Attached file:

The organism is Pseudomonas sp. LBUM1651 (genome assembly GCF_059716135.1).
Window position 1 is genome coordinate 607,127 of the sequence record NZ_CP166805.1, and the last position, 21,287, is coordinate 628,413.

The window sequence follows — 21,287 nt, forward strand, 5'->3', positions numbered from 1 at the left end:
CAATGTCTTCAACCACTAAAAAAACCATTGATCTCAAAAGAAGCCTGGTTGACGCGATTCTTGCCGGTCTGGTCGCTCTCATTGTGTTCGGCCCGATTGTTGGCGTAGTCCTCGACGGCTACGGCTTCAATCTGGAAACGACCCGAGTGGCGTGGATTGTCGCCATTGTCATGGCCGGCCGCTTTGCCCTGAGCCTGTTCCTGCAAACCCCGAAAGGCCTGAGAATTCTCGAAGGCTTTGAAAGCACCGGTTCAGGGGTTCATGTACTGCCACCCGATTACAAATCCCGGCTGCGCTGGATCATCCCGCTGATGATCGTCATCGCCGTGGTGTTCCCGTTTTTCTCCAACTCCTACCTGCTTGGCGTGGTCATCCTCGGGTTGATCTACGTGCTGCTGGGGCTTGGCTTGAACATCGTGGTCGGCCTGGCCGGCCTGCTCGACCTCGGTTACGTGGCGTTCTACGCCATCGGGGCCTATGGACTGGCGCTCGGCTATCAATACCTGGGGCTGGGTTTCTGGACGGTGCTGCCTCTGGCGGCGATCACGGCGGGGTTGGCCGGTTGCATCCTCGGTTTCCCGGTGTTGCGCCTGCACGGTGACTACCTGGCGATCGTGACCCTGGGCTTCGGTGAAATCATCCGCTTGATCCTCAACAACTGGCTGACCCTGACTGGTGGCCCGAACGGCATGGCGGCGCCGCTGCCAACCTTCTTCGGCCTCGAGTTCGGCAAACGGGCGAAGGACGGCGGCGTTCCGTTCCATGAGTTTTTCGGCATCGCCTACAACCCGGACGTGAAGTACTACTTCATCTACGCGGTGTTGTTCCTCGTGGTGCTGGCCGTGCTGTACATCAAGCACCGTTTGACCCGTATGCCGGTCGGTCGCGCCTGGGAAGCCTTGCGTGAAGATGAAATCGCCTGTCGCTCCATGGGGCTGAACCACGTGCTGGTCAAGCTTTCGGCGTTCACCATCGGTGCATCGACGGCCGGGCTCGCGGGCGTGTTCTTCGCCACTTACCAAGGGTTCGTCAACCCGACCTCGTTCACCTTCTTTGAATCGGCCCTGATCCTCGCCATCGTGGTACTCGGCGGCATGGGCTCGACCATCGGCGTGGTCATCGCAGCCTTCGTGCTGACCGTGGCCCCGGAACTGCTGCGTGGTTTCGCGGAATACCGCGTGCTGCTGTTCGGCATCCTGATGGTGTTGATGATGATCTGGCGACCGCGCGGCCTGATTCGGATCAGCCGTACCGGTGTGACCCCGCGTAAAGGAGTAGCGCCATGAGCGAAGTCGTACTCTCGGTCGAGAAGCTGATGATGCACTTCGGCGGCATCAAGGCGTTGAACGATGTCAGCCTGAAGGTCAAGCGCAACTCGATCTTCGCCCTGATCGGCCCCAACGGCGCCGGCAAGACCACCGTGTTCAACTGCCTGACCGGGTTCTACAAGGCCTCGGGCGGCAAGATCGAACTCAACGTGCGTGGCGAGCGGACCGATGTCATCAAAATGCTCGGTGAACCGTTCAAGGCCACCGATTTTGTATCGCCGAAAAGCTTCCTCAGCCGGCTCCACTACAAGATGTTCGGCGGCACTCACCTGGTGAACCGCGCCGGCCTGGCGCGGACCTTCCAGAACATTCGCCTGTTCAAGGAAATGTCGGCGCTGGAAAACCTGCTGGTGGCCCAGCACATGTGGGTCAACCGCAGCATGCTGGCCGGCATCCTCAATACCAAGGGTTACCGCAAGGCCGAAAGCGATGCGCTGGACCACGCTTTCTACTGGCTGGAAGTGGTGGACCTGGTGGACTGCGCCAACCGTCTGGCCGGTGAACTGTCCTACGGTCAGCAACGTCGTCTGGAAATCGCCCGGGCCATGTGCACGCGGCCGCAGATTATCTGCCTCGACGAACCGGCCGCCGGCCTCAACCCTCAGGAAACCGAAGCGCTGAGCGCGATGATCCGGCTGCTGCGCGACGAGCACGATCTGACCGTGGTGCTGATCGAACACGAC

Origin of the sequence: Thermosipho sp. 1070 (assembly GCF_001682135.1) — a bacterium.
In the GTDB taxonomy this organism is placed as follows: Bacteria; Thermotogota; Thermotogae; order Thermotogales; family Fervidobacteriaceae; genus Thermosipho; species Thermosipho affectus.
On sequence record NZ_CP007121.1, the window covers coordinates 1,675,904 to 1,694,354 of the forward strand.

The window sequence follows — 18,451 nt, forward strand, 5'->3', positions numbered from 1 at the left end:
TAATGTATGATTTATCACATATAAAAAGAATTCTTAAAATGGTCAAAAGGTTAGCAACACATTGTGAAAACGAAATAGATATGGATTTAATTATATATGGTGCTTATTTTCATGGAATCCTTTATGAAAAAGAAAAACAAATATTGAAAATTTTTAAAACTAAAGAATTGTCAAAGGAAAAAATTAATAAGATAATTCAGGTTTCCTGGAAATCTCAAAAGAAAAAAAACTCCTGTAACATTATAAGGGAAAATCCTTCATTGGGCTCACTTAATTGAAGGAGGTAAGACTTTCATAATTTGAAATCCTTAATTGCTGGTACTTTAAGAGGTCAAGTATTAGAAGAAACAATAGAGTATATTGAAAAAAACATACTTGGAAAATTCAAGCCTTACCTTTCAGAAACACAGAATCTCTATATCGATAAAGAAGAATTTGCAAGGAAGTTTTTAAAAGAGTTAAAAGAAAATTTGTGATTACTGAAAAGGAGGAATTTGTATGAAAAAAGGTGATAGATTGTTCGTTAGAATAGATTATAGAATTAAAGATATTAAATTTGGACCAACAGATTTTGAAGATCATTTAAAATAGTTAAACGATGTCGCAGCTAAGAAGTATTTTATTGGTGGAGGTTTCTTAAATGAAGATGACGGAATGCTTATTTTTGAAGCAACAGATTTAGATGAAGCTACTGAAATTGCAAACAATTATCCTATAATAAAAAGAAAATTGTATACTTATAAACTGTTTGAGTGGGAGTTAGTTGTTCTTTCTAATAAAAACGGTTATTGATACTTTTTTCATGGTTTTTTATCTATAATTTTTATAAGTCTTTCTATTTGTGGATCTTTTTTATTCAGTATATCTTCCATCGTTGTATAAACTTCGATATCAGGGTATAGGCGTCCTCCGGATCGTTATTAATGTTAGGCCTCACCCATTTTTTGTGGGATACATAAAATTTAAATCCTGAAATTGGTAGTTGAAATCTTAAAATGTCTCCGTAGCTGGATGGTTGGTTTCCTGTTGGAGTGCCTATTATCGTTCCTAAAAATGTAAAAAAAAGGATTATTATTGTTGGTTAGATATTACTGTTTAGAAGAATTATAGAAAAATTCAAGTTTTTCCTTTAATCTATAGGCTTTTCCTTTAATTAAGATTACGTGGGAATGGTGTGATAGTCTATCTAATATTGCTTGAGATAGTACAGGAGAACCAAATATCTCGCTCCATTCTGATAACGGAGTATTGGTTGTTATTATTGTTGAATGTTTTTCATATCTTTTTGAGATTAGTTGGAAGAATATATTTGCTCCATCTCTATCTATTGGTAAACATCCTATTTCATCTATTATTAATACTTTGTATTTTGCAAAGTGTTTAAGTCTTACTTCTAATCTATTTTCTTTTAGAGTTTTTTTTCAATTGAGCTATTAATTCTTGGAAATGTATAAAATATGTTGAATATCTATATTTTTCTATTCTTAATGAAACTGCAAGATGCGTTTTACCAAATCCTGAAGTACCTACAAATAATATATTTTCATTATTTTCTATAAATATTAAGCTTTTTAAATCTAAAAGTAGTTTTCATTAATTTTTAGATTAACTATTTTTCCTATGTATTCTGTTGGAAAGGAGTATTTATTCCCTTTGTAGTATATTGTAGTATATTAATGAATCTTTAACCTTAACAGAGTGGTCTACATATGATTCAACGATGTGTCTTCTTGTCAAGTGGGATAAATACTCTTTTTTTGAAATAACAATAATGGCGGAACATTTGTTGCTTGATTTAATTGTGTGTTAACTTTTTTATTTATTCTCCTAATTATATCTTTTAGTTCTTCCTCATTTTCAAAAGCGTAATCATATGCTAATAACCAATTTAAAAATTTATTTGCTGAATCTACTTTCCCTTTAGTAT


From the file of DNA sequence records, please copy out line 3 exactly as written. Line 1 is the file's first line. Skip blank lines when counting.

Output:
The window sequence follows — 21,287 nt, forward strand, 5'->3', positions numbered from 1 at the left end: